A House to Call Home
Where we choose to live can sow the seeds for what it means to be a family. For Jeremy and Jeannie Quinn, building a home in Glenlyon set the foundations for life’s blind-sighted moments—the stuff memories are made from.
We meet at Jeremy and Jeannie’s latest property in Richmond, an architectural splendour of the late Victorian boom style, that was once owned by Eureka Stockade rebel turned politician Peter Lalor. “We’ve always lived in Richmond, so we’ve never really had a backyard,” explains Jeannie, “We had a bit to do with boomerang ranch because the girls love horse riding.”
Although, reclined on a sofa among ornaments drenched in history, Jeremy and Jeannie’s heart remains at the end of a winding track in Glenlyon where they built their country escape; Gabion Hill. “We’ve owned that property for seven years and it still has the same effect it had when we first built it,” explains Jeremy with a sparkle in his eye.
“Daylesford has become a strong part of who we are. If we had my way, I’d live up there in a heartbeat. I like the environment. I like the country lifestyle; it’s easy going and relaxed,” says Jeremy, “When you get out to the country and you sink your feet into the dirt, there’s something that just does it for me.”
It was roughly eight years ago, while holidaying at a friends country property in Broadford, that the couple got a taste for natural wonder, “we looked out the window at the lush paddock with cows and thought ‘this is so beautiful,” Jeremy completes Jeannie’s sentence, “And we thought we’ve got to do this one day. We have to find our own little slice of dirt.”
After twelve months, they found their block and moved in. “There was a little shipping container on there, so we lived in that for a while,” smiles Jeremy, “It’s funny because that was probably a more interesting experience than building the house. It forced us to be outside.”
Jeannie remembers enthusiastically, “The kids loved the shipping container...it was like camping. We were eating baked beans off a barbecue setup, sausages in white bread, only had a tap beside the container. And always had a campfire going.” This experience sparked the ideas that would culminate in the design of Gabion Hill, they wanted their home to recreate the sensation of being outside—and the bond that blossoms when your outside with friends amongst fauna.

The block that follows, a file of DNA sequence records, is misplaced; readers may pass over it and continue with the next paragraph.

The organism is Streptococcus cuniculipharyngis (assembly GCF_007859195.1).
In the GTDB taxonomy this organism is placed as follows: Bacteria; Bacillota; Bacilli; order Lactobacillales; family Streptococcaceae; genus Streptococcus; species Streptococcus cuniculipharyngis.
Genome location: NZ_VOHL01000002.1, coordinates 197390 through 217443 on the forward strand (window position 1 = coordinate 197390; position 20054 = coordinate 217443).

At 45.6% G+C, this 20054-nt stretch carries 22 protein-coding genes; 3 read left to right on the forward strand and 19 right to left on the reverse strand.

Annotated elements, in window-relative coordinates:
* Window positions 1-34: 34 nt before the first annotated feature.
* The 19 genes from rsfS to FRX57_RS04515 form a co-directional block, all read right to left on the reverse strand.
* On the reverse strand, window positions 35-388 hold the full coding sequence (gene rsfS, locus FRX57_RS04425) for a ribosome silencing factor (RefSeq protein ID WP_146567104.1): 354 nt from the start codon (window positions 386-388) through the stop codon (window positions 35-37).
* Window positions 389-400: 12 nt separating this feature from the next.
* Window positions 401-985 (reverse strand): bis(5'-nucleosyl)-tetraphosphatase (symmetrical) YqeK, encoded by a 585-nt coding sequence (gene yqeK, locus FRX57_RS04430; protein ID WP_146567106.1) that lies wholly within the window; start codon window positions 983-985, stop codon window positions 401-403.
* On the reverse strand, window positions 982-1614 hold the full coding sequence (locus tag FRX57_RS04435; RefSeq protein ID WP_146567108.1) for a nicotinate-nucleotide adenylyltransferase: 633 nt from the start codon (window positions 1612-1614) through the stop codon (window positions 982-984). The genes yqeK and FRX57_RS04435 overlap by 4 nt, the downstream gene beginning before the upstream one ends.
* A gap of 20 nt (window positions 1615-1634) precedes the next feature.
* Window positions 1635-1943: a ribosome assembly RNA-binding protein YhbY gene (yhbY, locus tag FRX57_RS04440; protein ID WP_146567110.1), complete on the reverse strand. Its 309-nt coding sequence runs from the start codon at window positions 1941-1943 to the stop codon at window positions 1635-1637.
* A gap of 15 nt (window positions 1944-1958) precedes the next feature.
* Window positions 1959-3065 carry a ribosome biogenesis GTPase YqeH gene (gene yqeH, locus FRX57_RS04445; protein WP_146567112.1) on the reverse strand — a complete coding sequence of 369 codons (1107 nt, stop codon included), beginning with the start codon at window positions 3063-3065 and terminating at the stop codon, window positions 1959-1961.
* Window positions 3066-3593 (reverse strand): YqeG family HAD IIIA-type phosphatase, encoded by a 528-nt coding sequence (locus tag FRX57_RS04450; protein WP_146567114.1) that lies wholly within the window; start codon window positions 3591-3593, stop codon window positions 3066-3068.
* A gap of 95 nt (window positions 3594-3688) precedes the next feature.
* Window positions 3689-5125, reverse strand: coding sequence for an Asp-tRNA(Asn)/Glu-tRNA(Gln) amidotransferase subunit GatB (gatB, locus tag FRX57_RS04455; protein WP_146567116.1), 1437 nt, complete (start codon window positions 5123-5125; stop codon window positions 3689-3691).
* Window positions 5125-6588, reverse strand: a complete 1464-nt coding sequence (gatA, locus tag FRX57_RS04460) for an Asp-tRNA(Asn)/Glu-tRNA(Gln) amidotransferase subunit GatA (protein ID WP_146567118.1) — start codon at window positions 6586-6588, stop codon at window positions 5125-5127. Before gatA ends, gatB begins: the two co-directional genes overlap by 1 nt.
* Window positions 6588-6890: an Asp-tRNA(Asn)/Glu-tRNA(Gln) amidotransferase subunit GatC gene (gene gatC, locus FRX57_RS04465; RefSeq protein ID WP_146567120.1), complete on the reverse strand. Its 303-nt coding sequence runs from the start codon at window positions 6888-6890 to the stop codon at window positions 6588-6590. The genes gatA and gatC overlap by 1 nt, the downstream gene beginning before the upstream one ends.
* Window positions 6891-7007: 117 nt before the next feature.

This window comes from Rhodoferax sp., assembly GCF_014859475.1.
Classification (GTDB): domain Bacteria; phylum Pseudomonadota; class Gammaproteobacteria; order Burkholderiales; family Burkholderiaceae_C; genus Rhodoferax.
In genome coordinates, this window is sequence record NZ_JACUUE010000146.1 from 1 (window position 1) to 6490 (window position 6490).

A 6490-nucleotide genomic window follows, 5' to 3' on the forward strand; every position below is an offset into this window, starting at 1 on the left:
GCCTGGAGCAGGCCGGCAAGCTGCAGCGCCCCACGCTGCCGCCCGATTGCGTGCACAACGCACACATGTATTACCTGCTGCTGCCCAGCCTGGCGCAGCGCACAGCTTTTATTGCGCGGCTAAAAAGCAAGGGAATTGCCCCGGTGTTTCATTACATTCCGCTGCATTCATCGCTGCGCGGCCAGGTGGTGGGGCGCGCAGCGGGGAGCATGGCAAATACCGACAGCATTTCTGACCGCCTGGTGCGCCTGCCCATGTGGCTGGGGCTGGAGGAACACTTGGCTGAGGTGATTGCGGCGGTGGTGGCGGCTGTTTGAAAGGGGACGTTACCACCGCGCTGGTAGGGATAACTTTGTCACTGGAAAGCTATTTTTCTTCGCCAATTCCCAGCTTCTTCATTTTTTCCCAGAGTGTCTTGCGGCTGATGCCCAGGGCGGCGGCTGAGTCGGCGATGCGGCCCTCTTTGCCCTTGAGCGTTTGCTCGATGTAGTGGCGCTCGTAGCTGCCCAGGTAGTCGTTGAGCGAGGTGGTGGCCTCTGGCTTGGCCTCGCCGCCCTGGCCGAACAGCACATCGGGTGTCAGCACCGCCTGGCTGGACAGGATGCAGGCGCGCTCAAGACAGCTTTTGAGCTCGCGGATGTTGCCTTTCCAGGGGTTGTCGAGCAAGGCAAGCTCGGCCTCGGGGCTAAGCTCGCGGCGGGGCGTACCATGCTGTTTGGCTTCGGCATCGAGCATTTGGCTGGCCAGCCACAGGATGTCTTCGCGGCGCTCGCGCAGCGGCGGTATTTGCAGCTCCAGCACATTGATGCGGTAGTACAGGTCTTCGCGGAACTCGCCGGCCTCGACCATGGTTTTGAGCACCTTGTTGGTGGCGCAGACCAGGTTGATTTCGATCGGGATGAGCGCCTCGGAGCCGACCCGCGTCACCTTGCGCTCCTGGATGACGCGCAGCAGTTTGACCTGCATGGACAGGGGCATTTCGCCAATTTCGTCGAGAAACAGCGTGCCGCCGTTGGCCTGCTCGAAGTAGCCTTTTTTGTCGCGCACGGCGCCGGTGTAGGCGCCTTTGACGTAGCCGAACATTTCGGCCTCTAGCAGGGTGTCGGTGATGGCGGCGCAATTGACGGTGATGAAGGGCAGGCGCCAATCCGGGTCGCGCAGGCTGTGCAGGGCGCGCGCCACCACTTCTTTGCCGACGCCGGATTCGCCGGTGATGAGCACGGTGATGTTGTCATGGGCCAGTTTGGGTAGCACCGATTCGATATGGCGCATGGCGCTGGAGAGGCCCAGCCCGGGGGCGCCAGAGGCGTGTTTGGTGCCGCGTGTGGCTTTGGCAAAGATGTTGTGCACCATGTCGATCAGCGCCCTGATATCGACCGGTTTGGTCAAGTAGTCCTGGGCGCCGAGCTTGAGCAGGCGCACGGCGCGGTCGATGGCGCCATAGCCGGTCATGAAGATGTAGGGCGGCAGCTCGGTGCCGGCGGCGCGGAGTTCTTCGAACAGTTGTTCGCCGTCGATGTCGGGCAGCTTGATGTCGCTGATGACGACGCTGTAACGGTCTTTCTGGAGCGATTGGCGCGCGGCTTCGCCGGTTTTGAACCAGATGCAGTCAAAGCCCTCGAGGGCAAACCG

“We basically wanted something that was all glass, if we could have put a glass box there we would have,” explains Jeannie, “But of course there needs to be some structure to hold it all together.”
Neil Architecture proposed a construction technique that packs loose rocks into wire bags, inside it feels as though the home has been naturally erected and from the outside, it weaves into the local environment. The result is a pavilion-style garden-box that favours natural light and open space. Gabion Hill comfortably invites ten guests, housing four bedrooms and two bathrooms.
“When you sit on the couch, because the land falls away quite quickly, you actually feel like your elevated above the ground,” Jeremy explains, “You look straight through the trees and down through the creek flats. It’s a unique feeling.”
The monochrome interiors accentuate the outdoors, albeit the odd splash of yellow—an ode to the black wattles that bloom into a bright yellow. Although the focus is on the outdoors, both Jeannie and Jeremy have rediscovered the moments that matter inside.
When Jeremy’s grandmother passed away, the family splintered. “The gatherings were always at her place,” explains Jeremy. A few years later, Jeremy and Jeannie decided to host an annual Christmas in July event at Gabion Hill. “They're a bunch of diverse personalities, but something about our place glues them all together,” he says smiling, “There’s nothing you have to do, but talk to one another and just relax. Go for a walk, pat the animals, make a coffee or play a board game. It forces you to do the things you're supposed to do.”
For Jeremy and Jeannie, Gabion Hill is a natural return to the elements modern life distracts us from. A house that brings to life the elements of what a home really means; living with family. “At one point I had all three of my children just lying on me, the kids are all talking to you..and I thought this is quite nice,” Jeremy looks over to Jeannie, “One of those moments, that you’ll remember. Even though they’re just chatting and being silly.”
Gabion Hill - Jeannie Quinn